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Medical Error and Wrongful Deaths: The Risks of 28 Hour Work Days

A tired physician can make for sloppy patient care. Currently, there is a sixteen hour shift cap for first year medical residents to ensure that an adequate amount of rest is given to physicians and assistants. However, the Accreditation Council for Graduate Medical Education (ACGME) is seeking to lift the ban, citing the need for more consistent patient care, less tradeoff between doctors and preparing them for the medical world that awaits them post-graduation.

“Residents must develop the skills and the confidence to manage challenging situations, under supervision, and must learn to care for patients over extended hours, and during night-time hours, because these are circumstances they will encounter,” the ACGME argues. What isn’t mentioned is the risk for medical error due to sleep deprivation.

This risk often turns deadly in the hands of inexperienced, exhausted residents and interns.
In fact, the president of the National Patient Safety Foundation has cited that they refer to “patient harm” as the third leading cause of death in the United States. This is unacceptable-preventative medicine should not be preventing the continuation of life.

Why does the sixteen hour shift cap exist?

In previous years, physicians were used to working for twenty four to twenty eight hours straight, with little to no room for breaks. Recognizing the risks this posed for both the practitioner and patient via a study by the Institute of Medicine concluding that “…the committee finds considerable scientific evidence that 30 hours of continuous time awake, as is permitted and common in current resident work schedules, can result in fatigue, and that adjustments to the rules are needed.”

In 2011, the ACGME instituted the sixteen hour limit for first year residents; now that set of requirements is in danger of being lifted. With little or no time for sleep, residents are instead left with fatigue and its bodily effects; the perfect setup for medical errors that too often result in malpractice.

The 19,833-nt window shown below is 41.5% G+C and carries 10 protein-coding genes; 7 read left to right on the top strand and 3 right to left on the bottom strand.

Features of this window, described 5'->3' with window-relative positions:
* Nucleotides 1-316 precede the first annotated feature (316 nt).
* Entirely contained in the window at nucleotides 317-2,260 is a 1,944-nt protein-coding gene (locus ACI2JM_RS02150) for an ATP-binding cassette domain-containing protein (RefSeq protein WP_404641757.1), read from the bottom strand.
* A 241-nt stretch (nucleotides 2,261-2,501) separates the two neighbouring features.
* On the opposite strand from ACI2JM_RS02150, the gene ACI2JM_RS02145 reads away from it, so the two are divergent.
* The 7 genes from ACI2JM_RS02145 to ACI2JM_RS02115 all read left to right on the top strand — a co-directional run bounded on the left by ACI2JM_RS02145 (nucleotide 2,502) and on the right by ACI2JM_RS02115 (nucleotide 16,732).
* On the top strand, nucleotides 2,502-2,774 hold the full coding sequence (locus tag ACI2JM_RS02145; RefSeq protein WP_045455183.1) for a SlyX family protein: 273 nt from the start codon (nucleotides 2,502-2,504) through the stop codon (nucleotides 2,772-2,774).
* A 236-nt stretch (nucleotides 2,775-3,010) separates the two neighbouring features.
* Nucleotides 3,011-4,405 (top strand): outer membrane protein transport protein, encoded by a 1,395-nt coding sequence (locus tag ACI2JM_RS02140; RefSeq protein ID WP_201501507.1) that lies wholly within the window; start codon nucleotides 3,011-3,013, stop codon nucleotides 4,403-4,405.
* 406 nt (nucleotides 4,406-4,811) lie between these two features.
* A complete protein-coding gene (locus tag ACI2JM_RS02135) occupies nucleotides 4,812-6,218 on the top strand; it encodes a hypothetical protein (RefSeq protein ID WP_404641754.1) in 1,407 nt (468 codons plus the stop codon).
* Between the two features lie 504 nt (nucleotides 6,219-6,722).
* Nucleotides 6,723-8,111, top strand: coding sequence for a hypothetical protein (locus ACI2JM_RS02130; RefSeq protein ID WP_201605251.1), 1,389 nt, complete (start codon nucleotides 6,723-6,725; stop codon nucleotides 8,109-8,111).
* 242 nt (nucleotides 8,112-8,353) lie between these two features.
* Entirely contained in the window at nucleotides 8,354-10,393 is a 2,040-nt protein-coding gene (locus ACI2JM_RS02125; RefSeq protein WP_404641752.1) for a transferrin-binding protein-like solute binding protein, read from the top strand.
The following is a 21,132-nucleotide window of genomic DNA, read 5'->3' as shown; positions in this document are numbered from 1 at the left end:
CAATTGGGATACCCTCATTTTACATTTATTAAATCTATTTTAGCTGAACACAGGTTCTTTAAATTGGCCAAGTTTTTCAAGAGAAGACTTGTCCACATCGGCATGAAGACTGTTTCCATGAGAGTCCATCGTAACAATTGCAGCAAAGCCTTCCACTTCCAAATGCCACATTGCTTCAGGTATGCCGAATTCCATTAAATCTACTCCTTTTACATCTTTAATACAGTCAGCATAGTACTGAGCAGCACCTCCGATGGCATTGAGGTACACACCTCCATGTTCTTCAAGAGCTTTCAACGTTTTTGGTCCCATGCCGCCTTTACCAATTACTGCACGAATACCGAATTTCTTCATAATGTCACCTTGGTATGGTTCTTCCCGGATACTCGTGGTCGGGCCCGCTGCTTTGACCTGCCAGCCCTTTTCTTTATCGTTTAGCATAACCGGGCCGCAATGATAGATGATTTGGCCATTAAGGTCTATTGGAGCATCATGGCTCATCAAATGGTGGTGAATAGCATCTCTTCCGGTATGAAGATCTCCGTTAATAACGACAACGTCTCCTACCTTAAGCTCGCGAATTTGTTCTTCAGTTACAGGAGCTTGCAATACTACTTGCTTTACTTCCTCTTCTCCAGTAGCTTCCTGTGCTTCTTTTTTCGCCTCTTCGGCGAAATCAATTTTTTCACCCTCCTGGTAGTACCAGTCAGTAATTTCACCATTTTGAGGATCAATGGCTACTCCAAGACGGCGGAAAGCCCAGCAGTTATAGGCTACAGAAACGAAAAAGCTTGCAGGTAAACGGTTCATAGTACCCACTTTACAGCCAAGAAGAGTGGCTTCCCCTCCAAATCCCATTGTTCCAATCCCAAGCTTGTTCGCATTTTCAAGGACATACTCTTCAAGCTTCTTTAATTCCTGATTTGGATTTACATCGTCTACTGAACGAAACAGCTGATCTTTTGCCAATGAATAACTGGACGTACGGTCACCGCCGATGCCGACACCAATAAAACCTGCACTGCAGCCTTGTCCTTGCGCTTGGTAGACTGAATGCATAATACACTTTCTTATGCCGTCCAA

As quoted in an article by NPR, the director of public Citizen’s Health Research Group Dr. Michael Carome has spoken on this issue, stating: “Sleep-deprived residents are more likely to injure themselves while doing procedures such as drawing blood, inserting intravenous lines or suturing wounds.”

If the residents are a danger to themselves, this means that the patient is at incredible risk for injury, or even death. Should the proposition pass, potential patients are putting their lives in the hands of clinical staff who may not even be awake enough to properly care for them.
Sleep deprivation for over 17 hours can affect the body and mind in the same way as being under the influence of alcohol. Patients need medical care from clearheaded providers, and should settle for nothing less.

What are the risks for patients?

Both the patient and the resident physician are at substantial risk with these potential revisions to the sixteen hour shift policy. Sending a pilot on a flight with less than ten hours of sleep isn’t allowed per the Federal Aviation Association due to the indisputable connection between dangerous flying and error and lack of sleep.

Like pilots, physicians may have many lives in their hands. So why is extending their hours an option when it can lead to premature loss of life? Medical error and malpractice leads to the death of over 250,000 Americans per year and is argued to be the third leading cause of death in the US. Medical resident fatigue is a toxic additive to an already potentially lethal combination.